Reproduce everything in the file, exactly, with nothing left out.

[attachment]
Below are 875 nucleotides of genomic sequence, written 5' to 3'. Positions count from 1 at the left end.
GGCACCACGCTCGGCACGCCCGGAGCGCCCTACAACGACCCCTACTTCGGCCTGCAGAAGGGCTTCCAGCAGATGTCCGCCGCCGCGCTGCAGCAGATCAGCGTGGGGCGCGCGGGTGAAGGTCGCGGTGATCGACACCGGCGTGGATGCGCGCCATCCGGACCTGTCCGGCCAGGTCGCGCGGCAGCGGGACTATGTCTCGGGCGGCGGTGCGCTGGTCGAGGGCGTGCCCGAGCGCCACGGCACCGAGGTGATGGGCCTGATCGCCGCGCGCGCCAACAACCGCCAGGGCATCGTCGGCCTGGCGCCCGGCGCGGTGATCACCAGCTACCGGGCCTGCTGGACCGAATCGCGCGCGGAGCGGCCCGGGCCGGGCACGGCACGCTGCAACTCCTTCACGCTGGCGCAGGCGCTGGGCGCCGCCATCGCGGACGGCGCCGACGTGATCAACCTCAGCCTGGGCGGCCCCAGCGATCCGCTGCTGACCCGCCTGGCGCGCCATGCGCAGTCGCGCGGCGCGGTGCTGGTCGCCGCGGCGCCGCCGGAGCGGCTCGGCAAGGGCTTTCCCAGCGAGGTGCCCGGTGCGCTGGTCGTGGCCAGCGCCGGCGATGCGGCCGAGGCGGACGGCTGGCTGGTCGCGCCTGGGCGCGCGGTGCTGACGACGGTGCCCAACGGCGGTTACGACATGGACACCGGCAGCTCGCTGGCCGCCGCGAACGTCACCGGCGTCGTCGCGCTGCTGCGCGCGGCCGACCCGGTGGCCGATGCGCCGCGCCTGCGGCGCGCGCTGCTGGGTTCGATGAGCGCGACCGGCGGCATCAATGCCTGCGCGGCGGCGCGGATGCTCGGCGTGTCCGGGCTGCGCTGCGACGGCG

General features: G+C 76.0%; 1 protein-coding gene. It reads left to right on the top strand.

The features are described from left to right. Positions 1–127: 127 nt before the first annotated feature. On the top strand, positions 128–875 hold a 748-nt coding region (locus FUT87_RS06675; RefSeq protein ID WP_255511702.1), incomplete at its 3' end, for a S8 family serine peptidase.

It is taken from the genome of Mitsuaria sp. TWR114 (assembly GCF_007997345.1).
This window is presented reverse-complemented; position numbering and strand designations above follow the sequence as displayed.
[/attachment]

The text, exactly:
Below are 875 nucleotides of genomic sequence, written 5' to 3'. Positions count from 1 at the left end.
GGCACCACGCTCGGCACGCCCGGAGCGCCCTACAACGACCCCTACTTCGGCCTGCAGAAGGGCTTCCAGCAGATGTCCGCCGCCGCGCTGCAGCAGATCAGCGTGGGGCGCGCGGGTGAAGGTCGCGGTGATCGACACCGGCGTGGATGCGCGCCATCCGGACCTGTCCGGCCAGGTCGCGCGGCAGCGGGACTATGTCTCGGGCGGCGGTGCGCTGGTCGAGGGCGTGCCCGAGCGCCACGGCACCGAGGTGATGGGCCTGATCGCCGCGCGCGCCAACAACCGCCAGGGCATCGTCGGCCTGGCGCCCGGCGCGGTGATCACCAGCTACCGGGCCTGCTGGACCGAATCGCGCGCGGAGCGGCCCGGGCCGGGCACGGCACGCTGCAACTCCTTCACGCTGGCGCAGGCGCTGGGCGCCGCCATCGCGGACGGCGCCGACGTGATCAACCTCAGCCTGGGCGGCCCCAGCGATCCGCTGCTGACCCGCCTGGCGCGCCATGCGCAGTCGCGCGGCGCGGTGCTGGTCGCCGCGGCGCCGCCGGAGCGGCTCGGCAAGGGCTTTCCCAGCGAGGTGCCCGGTGCGCTGGTCGTGGCCAGCGCCGGCGATGCGGCCGAGGCGGACGGCTGGCTGGTCGCGCCTGGGCGCGCGGTGCTGACGACGGTGCCCAACGGCGGTTACGACATGGACACCGGCAGCTCGCTGGCCGCCGCGAACGTCACCGGCGTCGTCGCGCTGCTGCGCGCGGCCGACCCGGTGGCCGATGCGCCGCGCCTGCGGCGCGCGCTGCTGGGTTCGATGAGCGCGACCGGCGGCATCAATGCCTGCGCGGCGGCGCGGATGCTCGGCGTGTCCGGGCTGCGCTGCGACGGCG

General features: G+C 76.0%; 1 protein-coding gene. It reads left to right on the top strand.

The features are described from left to right. Positions 1–127: 127 nt before the first annotated feature. On the top strand, positions 128–875 hold a 748-nt coding region (locus FUT87_RS06675; RefSeq protein ID WP_255511702.1), incomplete at its 3' end, for a S8 family serine peptidase.

It is taken from the genome of Mitsuaria sp. TWR114 (assembly GCF_007997345.1).
This window is presented reverse-complemented; position numbering and strand designations above follow the sequence as displayed.